the past, the global economy should have been in recovery
mode. Recent surveys, concluded before the COVID-19
outbreak, showed economic activity was beginning to regain
ground. We believe those fundamentals – stimulus, the
postponement of the trade war between the U.S. and China
and a better inventory situation – are still in place. In fact, these
fundamentals could be amplified by the crisis as inventories are
drawn down further as a result of supply-chain disruptions and
more monetary and fiscal stimulus is added to the system.
The economic and market impact of the coronavirus has led
us to reevaluate our 2020 global outlook. We now believe
the global growth rate for 2020 will be around 3%, down from
our initial forecast of 3.4% coming into the year. However, we
think growth in the second half of 2020 will be closer to our
original forecast and could surprise to the upside because of
these reasons. Of course, the situation continues to be murky
and short-term risks are clearly to the downside.
Where could we be wrong? If the virus does not follow the
typical seasonal pattern and continues to spread, then our
expectation of a strong recovery will turn to concerns about
a global recession. Also, if supply-chain disruptions are
long-lasting and factories cannot get essential components
needed for production for an extended period, we could
see closures and layoffs, which will result in a downgrade
to economic forecasts. However, we are hopeful that any
economic impacts will be short-lived.
From a longer-term perspective, we believe the coronavirus
outbreak could further motivate companies to diversify their
supply chains. Last year, companies were confronted with
supply-chain issues related to the trade war and higher
tariffs. Now, factories across China have shut down because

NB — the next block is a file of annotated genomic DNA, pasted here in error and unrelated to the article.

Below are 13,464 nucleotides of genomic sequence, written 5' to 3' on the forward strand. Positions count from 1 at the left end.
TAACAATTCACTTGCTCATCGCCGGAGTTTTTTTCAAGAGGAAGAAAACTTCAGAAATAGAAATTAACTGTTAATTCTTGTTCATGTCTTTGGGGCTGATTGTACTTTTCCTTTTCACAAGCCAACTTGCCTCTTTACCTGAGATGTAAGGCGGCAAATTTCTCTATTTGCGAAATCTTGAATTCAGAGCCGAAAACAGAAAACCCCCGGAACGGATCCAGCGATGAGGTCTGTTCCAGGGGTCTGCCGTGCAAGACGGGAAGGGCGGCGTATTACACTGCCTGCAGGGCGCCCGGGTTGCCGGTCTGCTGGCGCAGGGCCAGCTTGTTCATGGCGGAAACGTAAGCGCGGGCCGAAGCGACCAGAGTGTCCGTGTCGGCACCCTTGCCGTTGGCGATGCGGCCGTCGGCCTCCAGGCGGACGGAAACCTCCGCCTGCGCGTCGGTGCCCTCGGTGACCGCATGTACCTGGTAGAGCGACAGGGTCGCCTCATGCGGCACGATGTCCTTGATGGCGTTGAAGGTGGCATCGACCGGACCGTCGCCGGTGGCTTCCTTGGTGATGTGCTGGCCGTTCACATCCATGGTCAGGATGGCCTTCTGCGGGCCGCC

of the virus. We believe this could accelerate a move away
from China as a sole supplier, serving as an impetus for
companies to look for multiple sources to prevent disruptions
like this from occurring in the future.
Past performance is not a guarantee of future results. Risk factors: Investment return and principal value will fluctuate, and it is possible to lose money by investing. International investing involves additional risks,
including currency fluctuations, political or economic conditions affecting the foreign country, and differences in accounting standards and foreign regulations. These risks are magnified in emerging markets. Fixed income
securities are subject to interest rate risk and, as such, the net asset value of a fixed income security may fall as interest rates rise.
The opinions expressed are those of Ivy Investment Management Company and are not meant to predict or project the future performance of any investment product. The opinions are current as of March 2020, are subject
to change at any time based on market and other current conditions, and no forecasts can be guaranteed. This commentary is being provided as a general source of information and is not intended as a recommendation to
purchase, sell, or hold any specific security or to engage in any investment strategy. Investment decisions should always be made based on an investor’s specific objectives, financial needs, risk tolerance and time horizon.